“A common trait of people with ADD is the uncanny ability to lose things,” writes psychotherapist Stephanie Sarkis, Ph.D, in her helpful book 10 Simple Solutions for Adults with ADD: How to Overcome Chronic Distraction & Accomplish Your Goals.

For instance, you might lose everything from your keys to your phone to important papers. And this can cost you both time and money, Sarkis says.

In her book she offers a variety of valuable tips to stop losing your things along with advice on what to do if you do lose something. Here’s a selection of her suggestions.

Have a Home for Everything

One technique is to store items where you typically use them. Sarkis uses the example of reading glasses. If you read in bed, keep your glasses on your nightstand so they’re easily accessible.

Also, store similar items together. Use clear containers with pullout drawers. This way you can see what’s in each container, and you don’t have to bother unstacking containers with lids. Use divider trays in desk drawers to keep office supplies organized.

Have a basket or rack by the door for your keys. As soon as you get home, put your keys in their place.

When finding a home for your things, Sarkis suggests asking yourself these questions:

  • “How often do I use this item?
  • Where do I use it the most?
  • Is there a better location for this item?
  • Are there similar items to store with this item?”

Establish Daily Rituals

According to Sarkis, “going through the same routine each day can help you save time and avoid losing things.” She suggests making a list of all the steps you take to get ready every morning. Laminate your list. As you go through your morning routine, cross off each item. For instance, your list might include: taking a shower, getting dressed, making breakfast for yourself and your kids, and making their lunches.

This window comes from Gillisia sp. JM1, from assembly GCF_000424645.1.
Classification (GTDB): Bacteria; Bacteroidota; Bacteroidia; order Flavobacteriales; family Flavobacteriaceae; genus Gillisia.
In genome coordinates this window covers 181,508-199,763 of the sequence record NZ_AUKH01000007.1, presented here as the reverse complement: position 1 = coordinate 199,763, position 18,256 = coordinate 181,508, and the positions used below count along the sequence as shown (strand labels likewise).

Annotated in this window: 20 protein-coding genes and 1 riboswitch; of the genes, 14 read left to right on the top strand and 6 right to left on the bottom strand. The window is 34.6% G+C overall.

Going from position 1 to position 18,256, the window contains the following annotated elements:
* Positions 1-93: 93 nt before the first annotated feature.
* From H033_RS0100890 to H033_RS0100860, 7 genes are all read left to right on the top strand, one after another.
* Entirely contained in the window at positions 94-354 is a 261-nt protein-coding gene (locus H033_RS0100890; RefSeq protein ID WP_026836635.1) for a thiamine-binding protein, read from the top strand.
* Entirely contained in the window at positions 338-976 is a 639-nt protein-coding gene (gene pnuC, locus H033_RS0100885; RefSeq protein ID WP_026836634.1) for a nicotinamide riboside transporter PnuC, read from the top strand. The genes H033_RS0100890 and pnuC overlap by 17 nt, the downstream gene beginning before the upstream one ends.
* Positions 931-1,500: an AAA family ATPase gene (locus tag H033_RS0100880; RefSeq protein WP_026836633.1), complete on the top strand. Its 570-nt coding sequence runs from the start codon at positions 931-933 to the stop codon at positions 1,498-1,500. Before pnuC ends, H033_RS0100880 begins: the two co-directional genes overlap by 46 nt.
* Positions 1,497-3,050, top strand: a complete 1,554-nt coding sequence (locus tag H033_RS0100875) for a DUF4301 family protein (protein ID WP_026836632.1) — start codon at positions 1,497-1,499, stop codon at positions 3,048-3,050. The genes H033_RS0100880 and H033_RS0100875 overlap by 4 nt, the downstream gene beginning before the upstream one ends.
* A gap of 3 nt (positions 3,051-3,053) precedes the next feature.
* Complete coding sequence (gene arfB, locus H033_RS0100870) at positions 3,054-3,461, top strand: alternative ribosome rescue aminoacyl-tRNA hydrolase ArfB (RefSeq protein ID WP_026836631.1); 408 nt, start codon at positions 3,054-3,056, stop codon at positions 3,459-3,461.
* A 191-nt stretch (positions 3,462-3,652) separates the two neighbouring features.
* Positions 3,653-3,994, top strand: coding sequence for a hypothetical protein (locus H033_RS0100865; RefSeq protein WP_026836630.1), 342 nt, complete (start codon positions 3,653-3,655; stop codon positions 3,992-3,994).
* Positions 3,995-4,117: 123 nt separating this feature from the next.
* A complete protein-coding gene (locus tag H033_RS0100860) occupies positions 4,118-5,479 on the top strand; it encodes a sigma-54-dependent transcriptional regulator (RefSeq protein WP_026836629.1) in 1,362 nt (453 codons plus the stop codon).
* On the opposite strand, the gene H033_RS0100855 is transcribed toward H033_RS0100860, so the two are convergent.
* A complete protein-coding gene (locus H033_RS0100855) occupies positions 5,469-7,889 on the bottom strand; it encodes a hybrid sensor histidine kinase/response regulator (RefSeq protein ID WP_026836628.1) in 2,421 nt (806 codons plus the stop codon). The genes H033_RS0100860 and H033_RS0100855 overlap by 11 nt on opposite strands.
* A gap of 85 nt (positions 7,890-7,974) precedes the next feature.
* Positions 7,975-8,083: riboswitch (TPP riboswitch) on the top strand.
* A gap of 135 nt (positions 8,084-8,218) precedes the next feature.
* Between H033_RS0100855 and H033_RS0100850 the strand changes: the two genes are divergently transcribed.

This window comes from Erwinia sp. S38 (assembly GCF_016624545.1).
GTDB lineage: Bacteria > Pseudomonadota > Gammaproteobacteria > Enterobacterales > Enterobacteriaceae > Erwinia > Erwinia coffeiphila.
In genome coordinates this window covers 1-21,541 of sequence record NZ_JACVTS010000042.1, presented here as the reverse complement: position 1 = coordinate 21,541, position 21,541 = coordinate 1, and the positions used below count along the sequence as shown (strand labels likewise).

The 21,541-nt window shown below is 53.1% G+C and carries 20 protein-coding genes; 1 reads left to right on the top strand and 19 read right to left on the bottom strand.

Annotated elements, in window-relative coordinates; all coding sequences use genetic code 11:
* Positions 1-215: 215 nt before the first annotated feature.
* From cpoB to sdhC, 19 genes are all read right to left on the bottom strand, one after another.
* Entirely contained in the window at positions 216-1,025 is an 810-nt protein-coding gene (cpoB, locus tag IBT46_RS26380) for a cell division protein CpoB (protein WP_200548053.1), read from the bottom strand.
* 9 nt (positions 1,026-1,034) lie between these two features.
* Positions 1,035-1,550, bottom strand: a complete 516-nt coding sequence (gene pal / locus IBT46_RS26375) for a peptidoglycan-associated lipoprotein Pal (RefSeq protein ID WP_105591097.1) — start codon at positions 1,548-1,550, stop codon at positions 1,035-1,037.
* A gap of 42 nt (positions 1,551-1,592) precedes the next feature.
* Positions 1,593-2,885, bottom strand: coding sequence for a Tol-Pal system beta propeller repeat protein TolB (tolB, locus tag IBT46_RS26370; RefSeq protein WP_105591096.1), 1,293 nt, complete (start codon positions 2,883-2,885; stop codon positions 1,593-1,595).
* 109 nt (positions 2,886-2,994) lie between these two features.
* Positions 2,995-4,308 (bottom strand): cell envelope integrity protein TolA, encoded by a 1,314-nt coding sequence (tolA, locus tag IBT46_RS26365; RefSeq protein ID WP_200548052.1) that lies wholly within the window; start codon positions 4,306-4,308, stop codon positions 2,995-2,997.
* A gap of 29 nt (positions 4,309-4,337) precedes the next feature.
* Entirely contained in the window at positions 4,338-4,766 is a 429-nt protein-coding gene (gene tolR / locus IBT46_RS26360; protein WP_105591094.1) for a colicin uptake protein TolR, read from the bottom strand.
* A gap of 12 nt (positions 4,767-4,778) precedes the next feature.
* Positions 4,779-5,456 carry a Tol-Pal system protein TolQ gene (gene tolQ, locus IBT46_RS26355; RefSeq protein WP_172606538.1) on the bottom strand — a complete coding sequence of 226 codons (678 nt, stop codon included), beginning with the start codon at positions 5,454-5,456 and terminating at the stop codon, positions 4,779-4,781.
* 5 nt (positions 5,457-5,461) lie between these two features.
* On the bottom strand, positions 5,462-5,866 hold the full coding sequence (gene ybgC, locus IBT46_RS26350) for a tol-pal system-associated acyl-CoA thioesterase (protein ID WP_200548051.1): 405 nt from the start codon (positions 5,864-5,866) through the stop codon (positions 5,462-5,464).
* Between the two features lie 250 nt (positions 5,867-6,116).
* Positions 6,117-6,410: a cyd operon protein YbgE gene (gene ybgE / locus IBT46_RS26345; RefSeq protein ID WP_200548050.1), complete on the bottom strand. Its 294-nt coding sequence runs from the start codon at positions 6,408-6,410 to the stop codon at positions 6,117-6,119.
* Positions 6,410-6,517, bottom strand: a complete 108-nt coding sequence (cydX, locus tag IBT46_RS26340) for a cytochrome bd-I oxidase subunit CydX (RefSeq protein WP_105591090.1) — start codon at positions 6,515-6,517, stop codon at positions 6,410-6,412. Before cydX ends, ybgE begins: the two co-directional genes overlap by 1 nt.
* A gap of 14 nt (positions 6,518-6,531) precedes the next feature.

To keep items together, keep a small tray in your bedroom. In it put the items you need to carry with you, such as your wallet, money clip and phone. Sarkis also suggests spending 15 minutes every night to put things away, and laying out your entire outfit for the next day.

Every day, before leaving your house, double-check that you have everything you need. You also can write a list of items – such as your wallet, keys, phone and planner – and laminate the list. Create a smaller version, and carry it with you.

Figure Out What You Lose Most

Consider what item you tend to lose most often. Then think about how you usually lose it:

  • “Does it fall out of your bag?
  • Do you put it down somewhere and accidentally leave it?
  • Do you put it in a special place in your house and then forget where you put it?”

Next, brainstorm how you can stop losing this object. Maybe you could buy a product that helps you keep track of this item. Or maybe you could change your behavior or routine.

For instance, if the item always falls out of your bag, “you may need to purchase a bag with zippered pockets or a key clip,” Sarkis writes.

When You Do Lose Something

If you do lose something, keep it in perspective. Everyone loses things from time to time. Plus, losing an item is minor compared to other losses. Stay positive. “Say to yourself over and over, ‘I will find this item,’” Sarkis writes.

Retrace your steps by remembering where you were, and either visiting or calling these locations. Because losing something can feel overwhelming, take a break. You’re less likely to find what you’re looking for when you’re furious or frustrated.

While it’s common to lose things when you have ADHD, you can minimize the losses by practicing effective strategies, such as the ones above.